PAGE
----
Petra & Motherhood
I hazarded a guess on video about what Petra might be dealing with in this episode—postpartum depression—and I said that because I helped a friend (only superficially, not in a professional way, of course!!) deal with it last year. And she went through something achingly similar: she worried she wasn’t a good mother. She felt wouldn’t ever connect with her child and love them. She tried to throw herself back into work IMMEDIATELY. So, that obviously doesn’t mean Petra is dealing with the same issue, but that’s where my mind went. There’s no need for me to armchair diagnose her, though, so let’s go with what’s actually onscreen: Petra just went through A LOT. In many ways, this pregnancy and childbirth were both immensely traumatic for her! So even on that level, it’s understandable to me that she has the reaction that she does. Remember, she was deeply concerned in an earlier episode that she wouldn’t be a good mother, and at the very least, that’s cropping up again. I also wonder how much of this is because her own mother wasn’t that great or loving to her? How does she know how to be a mother when her own did not model good behavior? THESE ARE THINGS I THINK ABOUT OFTEN ANYWAY. Like… Petra grew up in dysfunction! And now she’s supposed to somehow create a perfectly functional environment for herself and her children?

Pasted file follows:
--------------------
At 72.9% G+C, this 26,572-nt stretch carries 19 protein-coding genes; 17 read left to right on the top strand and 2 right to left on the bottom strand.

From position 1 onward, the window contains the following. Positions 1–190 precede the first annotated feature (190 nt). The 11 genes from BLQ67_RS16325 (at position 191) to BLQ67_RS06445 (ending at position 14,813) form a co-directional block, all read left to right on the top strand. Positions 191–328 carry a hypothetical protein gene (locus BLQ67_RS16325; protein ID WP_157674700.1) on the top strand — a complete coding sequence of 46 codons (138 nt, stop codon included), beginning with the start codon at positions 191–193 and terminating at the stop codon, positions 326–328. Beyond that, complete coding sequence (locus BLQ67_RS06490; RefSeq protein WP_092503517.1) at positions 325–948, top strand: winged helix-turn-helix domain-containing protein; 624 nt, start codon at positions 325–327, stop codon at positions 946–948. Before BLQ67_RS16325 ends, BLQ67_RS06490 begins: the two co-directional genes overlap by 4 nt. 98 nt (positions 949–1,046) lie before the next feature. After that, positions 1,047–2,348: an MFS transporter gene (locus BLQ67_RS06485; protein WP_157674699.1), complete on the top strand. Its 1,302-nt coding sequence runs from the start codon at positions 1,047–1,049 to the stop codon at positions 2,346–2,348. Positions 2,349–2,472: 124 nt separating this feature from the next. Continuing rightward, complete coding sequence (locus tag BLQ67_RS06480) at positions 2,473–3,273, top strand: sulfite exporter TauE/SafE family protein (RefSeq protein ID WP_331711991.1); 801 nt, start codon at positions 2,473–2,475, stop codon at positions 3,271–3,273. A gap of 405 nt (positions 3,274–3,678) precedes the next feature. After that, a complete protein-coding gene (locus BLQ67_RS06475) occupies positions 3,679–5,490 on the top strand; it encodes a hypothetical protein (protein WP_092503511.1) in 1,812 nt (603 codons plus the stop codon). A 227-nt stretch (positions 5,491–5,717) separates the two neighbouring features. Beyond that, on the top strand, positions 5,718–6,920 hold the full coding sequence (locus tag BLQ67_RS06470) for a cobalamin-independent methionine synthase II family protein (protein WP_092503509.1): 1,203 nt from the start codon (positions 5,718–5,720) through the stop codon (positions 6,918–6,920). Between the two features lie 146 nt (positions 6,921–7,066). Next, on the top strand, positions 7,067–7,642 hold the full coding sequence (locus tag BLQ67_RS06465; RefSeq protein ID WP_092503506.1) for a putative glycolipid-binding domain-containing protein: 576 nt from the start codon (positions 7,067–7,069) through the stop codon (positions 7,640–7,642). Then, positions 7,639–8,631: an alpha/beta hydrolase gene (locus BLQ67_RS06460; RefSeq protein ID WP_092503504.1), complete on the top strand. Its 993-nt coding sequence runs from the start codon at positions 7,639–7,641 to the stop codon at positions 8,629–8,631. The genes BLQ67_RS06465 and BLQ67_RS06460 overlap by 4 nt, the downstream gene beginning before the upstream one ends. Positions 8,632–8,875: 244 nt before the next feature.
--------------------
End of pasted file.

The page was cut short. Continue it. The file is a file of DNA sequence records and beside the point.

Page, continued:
I know I have a lot of sympathy for Petra and have been for a while, but I think the show does, too. It isn’t try to make her out to be a villain. (At least not anymore, that is.) Rather, motherhood is deeply complicated, and Petra was never going to behave like the Villanuevas. She has to be on her own journey, and I really hope we see her getting help. What does motherhood for Petra look like now that she’s in such a less toxic environment?